There is a dreamer’s eye to the work of London-based artist and designer Luke Edward Hall, whose wandering brush strokes give life to now-signature motifs of Grecian columns, classical busts and boys sporting romantically aloof expressions. He deftly balances a sense of longing for far-off places, times and figures with a masterful eye for color that ensures a jolt of modernity in distinctive artworks that have been emblazoned across velvet slippers for Stubbs and Wootton, fashion campaigns for Burberry and playfully reimagined travel souvenirs for Le Sirenuse hotel in Positano.
Hall’s creative impulse emerged during childhood in Hampshire where his imagination was stoked by Greek mythology and the creation of a fanzine, Cake — which chronicled his fascination for fashion, music and art — while a weekend job at a National Trust house nurtured a nostalgic heart and penchant for antiques.
Intent on a career in fashion, he studied at London’s Central Saint Martins; however, shortly after graduating, the opportunity to work with noted interior architect Ben Pentreath took him to the world of design. It wasn’t long before the desire to conceive and create his own work saw him strike out on his own with an eponymous collection.
Travel serves as a way to refresh the eye for Hall, who makes creative pilgrimages to sites he reads about from the pages of history, be it to discover the color palettes of Rajasthan or the grand scale of a castle in Bavaria. Destinations not yet visited making their way into his work as a precursor to actually traveling there — the tension between myth and reality fusing into a particular kind of magic.
“I’ve done lots of drawings of Morocco and of people in Moroccan settings, but I haven’t actually been there so it’s exciting to finally see it in real life,” Hall explains from London. “I think there’s something quite powerful in picturing a place before you’ve been and taking inspiration from it.”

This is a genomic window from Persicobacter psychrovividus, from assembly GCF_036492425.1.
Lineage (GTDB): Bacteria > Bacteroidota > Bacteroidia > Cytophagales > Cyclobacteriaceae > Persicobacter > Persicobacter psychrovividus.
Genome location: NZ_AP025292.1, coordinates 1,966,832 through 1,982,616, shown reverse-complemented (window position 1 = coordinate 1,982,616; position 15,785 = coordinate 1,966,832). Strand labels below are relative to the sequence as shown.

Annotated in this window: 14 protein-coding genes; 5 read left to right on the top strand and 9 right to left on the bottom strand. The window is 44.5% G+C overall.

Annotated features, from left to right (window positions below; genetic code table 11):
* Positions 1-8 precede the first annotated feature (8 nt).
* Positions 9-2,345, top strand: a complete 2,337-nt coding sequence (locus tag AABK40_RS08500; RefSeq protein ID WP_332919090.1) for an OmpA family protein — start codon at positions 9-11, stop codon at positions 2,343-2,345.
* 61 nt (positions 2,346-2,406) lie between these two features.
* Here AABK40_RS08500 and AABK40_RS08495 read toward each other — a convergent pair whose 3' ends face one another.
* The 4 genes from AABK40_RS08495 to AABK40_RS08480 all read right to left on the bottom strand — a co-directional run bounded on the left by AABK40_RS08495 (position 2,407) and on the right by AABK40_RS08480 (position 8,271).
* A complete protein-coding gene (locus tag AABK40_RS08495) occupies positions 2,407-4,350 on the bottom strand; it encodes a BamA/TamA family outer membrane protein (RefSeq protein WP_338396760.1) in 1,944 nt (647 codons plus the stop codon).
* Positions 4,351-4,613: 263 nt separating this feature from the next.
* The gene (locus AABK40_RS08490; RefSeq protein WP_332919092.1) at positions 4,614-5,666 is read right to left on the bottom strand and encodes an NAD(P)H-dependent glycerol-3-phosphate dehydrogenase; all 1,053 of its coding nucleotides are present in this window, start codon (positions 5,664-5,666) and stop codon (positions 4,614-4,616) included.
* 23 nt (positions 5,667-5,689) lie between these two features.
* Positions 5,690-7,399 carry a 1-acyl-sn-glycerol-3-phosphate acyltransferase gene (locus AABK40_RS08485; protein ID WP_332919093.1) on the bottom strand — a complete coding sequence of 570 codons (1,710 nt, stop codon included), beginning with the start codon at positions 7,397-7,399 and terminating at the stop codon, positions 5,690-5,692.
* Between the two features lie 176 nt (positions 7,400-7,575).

Where do you think the sense of nostalgia and romance comes from in your work? I’m a total romantic at heart — I just am — and I often look to the past for inspiration. For example, I’ve been interested in Greek and Roman mythology and English folklore since I was very young. I have always had an overactive imagination and been drawn to stories of legends and magic. I have lots of obsessions with different periods in time, one of them being the 1920s and ’30s, and the artists who were working then such as Rex Whistler and Cecil Beaton. I’m also very much inspired by the Bloomsbury Group. I think a lot of designers and artists are inspired by the past. I think you have to be. Then I try and reinterpret things in my own way.
How does travel and imagining far-off places feed back into your work? I read somewhere that Karl Lagerfeld has not been to lots of the places he’s done collections based on and that he creates from his imagination, and I do think there’s something quite interesting about that. On the other hand, I also think you have to go and experience a place in real life to truly appreciate it. There is something magical about going to a place and comparing it to how you’d imagined it. When I went to Rajasthan, it blew me away because it was ten times more amazing than I thought it was going to be, and I’d imagined it to be spectacular.
Has there been a place that’s particularly inspired you? I wouldn’t say there’s been one in particular. I think I subconsciously take inspiration from all the different places I’ve visited. Although in saying this I go to Italy a lot and find it extremely inspiring on many levels.
What keeps you going back? I love Italian cities — Rome, Venice, Florence. I also love the countryside. I love the food, people, culture, architecture. It all comes together to create an intoxicating experience.
I feel like the idea of the Grand Tour is particularly linked to your aesthetic. I definitely find the idea of the Grand Tour inspiring. I love the fact that it was essentially a cultural holiday for young men from England (of means!) to go and look at art and sculpture and beautiful things and generally just be inspired. In the same way, when I travel, I’m always looking for beauty and inspiration for my work.
What other destinations have been inspiring your imagination lately? I’m obsessed with King Ludwig II who built all those amazing castles in Bavaria. He was a very delicate, soulful, romantic character. He had a difficult life and didn’t really want to be a king and built his incredible castles as a kind of fantasy to escape into. Sadly, he died quite young in very mysterious circumstances. I’m desperate to see his castles. Afterwards I’d like to take the train to Salzburg and then Vienna (to catch Wes Anderson’s current exhibition at the Kunsthistorisches Museum). Yes, I very much fancy a Mitteleuropean adventure in 2019!